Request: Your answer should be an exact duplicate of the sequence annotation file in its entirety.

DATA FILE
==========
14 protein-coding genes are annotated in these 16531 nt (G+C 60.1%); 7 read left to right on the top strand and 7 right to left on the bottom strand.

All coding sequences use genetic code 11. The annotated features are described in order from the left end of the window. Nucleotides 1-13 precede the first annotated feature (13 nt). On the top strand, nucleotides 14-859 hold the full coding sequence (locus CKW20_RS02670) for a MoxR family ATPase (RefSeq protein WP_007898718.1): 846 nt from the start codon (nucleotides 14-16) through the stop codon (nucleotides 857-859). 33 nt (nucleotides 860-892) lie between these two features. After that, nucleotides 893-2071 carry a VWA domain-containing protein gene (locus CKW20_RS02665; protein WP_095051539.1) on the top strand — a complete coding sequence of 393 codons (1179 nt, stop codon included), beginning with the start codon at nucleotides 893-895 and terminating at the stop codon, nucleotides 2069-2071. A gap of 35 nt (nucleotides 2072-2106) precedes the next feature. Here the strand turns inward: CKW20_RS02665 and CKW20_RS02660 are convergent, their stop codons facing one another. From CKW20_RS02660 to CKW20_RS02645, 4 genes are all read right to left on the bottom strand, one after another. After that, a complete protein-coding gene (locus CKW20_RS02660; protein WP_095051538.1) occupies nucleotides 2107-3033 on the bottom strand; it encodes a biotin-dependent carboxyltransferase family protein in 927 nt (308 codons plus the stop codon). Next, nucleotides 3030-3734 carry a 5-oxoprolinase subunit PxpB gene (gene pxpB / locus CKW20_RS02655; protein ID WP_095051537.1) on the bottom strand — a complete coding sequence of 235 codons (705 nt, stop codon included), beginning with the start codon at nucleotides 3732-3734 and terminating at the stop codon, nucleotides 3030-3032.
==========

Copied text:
14 protein-coding genes are annotated in these 16531 nt (G+C 60.1%); 7 read left to right on the top strand and 7 right to left on the bottom strand.

All coding sequences use genetic code 11. The annotated features are described in order from the left end of the window. Nucleotides 1-13 precede the first annotated feature (13 nt). On the top strand, nucleotides 14-859 hold the full coding sequence (locus CKW20_RS02670) for a MoxR family ATPase (RefSeq protein WP_007898718.1): 846 nt from the start codon (nucleotides 14-16) through the stop codon (nucleotides 857-859). 33 nt (nucleotides 860-892) lie between these two features. After that, nucleotides 893-2071 carry a VWA domain-containing protein gene (locus CKW20_RS02665; protein WP_095051539.1) on the top strand — a complete coding sequence of 393 codons (1179 nt, stop codon included), beginning with the start codon at nucleotides 893-895 and terminating at the stop codon, nucleotides 2069-2071. A gap of 35 nt (nucleotides 2072-2106) precedes the next feature. Here the strand turns inward: CKW20_RS02665 and CKW20_RS02660 are convergent, their stop codons facing one another. From CKW20_RS02660 to CKW20_RS02645, 4 genes are all read right to left on the bottom strand, one after another. After that, a complete protein-coding gene (locus CKW20_RS02660; protein WP_095051538.1) occupies nucleotides 2107-3033 on the bottom strand; it encodes a biotin-dependent carboxyltransferase family protein in 927 nt (308 codons plus the stop codon). Next, nucleotides 3030-3734 carry a 5-oxoprolinase subunit PxpB gene (gene pxpB / locus CKW20_RS02655; protein ID WP_095051537.1) on the bottom strand — a complete coding sequence of 235 codons (705 nt, stop codon included), beginning with the start codon at nucleotides 3732-3734 and terminating at the stop codon, nucleotides 3030-3032.